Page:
Agreement is a good way to start any conversation since it acknowledges our common humanity. We don’t have to agree with anything we don’t really believe, though. We can easily agree on what we both hold to be injustices (such as rape) or hardship (such as poverty). Application is the process of comparing the pre-born child to a toddler, to see if our opponent approves of killing a child in that circumstance. Invariably, the response will be that is it not appropriate to apply the same treatment to a toddler as is applied in principal to the pre-born. The next step designates ‘Ah!’ denotes finding the real reason why this person believes abortion is acceptable – which, as stated above, is usually related to a pre-born baby not possessing the same fundamental rights as a born one.

The fundamental question which every pro-choice person must answer is: what is the unborn?

People who avoid the main issue:

Trent Horn identifies three types of people who tend to deflect from the main issue at hand: the status of the pre-born child. The Pragmatist is someone who thinks abortion is a practical means of solving the problem of unwanted pregnancy. They have a utilitarian approach and are preoccupied with practical issues such as poverty, employment and housing for pregnant women. By using the tools described above the conversation can be turned to what is most likely their underlying premise; that is, that the pre-born just don’t have the same rights as the born.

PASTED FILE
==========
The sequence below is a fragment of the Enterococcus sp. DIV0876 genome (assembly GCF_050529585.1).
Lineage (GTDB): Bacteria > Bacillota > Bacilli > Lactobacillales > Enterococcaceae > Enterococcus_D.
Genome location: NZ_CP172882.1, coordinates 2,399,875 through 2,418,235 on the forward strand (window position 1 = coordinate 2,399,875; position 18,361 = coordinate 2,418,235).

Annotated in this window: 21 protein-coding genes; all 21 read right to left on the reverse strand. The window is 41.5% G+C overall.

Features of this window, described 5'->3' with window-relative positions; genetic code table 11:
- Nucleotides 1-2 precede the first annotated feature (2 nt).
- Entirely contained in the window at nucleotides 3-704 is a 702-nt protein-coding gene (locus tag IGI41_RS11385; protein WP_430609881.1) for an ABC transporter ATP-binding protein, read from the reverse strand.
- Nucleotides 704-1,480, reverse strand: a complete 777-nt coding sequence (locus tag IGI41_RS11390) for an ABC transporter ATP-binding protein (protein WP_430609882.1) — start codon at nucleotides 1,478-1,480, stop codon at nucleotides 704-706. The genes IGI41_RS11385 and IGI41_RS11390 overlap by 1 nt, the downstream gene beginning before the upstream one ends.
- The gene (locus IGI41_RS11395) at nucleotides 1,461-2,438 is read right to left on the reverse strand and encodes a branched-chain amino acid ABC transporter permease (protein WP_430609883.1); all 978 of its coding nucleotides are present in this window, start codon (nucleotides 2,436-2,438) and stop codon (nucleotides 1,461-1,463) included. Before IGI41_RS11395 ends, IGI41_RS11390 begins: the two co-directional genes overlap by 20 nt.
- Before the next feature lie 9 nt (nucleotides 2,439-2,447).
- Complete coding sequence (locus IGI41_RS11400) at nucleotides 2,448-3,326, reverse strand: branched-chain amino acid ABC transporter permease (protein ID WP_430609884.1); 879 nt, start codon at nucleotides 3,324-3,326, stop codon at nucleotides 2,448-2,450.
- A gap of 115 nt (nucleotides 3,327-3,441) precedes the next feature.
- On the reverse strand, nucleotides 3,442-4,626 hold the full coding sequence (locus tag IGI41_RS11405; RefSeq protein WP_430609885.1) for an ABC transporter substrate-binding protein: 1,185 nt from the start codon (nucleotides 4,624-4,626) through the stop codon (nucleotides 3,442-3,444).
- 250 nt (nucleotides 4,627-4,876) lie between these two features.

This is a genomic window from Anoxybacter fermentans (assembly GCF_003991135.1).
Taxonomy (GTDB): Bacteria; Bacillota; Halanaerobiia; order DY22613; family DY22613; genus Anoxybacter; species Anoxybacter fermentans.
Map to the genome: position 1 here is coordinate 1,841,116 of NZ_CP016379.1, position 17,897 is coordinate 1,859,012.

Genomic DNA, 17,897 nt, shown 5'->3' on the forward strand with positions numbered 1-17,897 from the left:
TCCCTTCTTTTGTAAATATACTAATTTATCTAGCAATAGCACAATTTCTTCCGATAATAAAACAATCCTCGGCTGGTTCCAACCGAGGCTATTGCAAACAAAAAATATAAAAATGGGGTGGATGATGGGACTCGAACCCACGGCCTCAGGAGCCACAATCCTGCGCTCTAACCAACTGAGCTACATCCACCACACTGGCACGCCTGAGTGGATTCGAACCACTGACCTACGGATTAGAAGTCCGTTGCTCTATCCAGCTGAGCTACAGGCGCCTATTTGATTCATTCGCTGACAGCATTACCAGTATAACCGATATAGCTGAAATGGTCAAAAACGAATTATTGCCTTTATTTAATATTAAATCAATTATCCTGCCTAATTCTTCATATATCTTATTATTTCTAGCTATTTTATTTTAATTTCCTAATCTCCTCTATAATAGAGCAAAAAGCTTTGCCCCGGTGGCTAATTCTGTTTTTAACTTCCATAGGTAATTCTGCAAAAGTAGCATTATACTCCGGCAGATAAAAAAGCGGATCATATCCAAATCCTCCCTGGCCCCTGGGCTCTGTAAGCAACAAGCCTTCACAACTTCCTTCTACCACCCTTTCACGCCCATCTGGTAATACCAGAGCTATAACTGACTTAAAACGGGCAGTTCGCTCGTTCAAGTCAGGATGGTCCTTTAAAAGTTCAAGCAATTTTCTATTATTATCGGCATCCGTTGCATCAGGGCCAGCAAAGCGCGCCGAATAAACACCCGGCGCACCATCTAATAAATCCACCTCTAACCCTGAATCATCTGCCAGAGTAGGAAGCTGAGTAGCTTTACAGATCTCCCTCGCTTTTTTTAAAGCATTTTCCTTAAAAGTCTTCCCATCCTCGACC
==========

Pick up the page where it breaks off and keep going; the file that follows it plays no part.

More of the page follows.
The Tolerant also avoid the main issue by believing that abortion is wrong but that they don’t want to force those views on others. This is a common stance taken by politicians and even some church leaders. However, it’s easy to point out that we can tolerate annoyances but not gravely immoral acts. Also, using their logic, if views are just subjective, then the pro-life view is just as valid as the pro-choice one, and we have the right to hold that view.

Distractors are another set who tend to avoid discussing the status of the pre-born child by arguing about irrelevant issues. This type of person might claim that abortion doesn’t cause depression or breast cancer. It can also apply to pro-life people who use irrelevant arguments such as “What if your mother had aborted you?” or “What if abortion killed someone who would have cured cancer?” In both these cases, the best approach is to use TOAT to get back to the fundamental question: What is the unborn?